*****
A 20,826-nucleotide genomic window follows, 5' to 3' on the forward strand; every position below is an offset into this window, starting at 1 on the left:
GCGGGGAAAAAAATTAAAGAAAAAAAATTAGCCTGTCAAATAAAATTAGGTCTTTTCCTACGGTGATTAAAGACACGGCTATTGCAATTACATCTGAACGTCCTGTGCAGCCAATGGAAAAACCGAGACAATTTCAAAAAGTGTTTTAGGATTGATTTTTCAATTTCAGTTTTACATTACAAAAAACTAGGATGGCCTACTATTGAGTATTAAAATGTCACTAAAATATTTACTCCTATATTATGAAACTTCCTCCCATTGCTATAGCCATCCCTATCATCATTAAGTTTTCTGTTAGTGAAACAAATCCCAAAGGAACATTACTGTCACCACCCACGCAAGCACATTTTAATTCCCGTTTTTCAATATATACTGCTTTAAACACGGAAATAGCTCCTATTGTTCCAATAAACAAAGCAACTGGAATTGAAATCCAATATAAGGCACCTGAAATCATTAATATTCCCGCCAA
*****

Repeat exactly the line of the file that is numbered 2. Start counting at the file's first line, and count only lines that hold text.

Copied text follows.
GCGGGGAAAAAAATTAAAGAAAAAAAATTAGCCTGTCAAATAAAATTAGGTCTTTTCCTACGGTGATTAAAGACACGGCTATTGCAATTACATCTGAACGTCCTGTGCAGCCAATGGAAAAACCGAGACAATTTCAAAAAGTGTTTTAGGATTGATTTTTCAATTTCAGTTTTACATTACAAAAAACTAGGATGGCCTACTATTGAGTATTAAAATGTCACTAAAATATTTACTCCTATATTATGAAACTTCCTCCCATTGCTATAGCCATCCCTATCATCATTAAGTTTTCTGTTAGTGAAACAAATCCCAAAGGAACATTACTGTCACCACCCACGCAAGCACATTTTAATTCCCGTTTTTCAATATATACTGCTTTAAACACGGAAATAGCTCCTATTGTTCCAATAAACAAAGCAACTGGAATTGAAATCCAATATAAGGCACCTGAAATCATTAATATTCCCGCCAA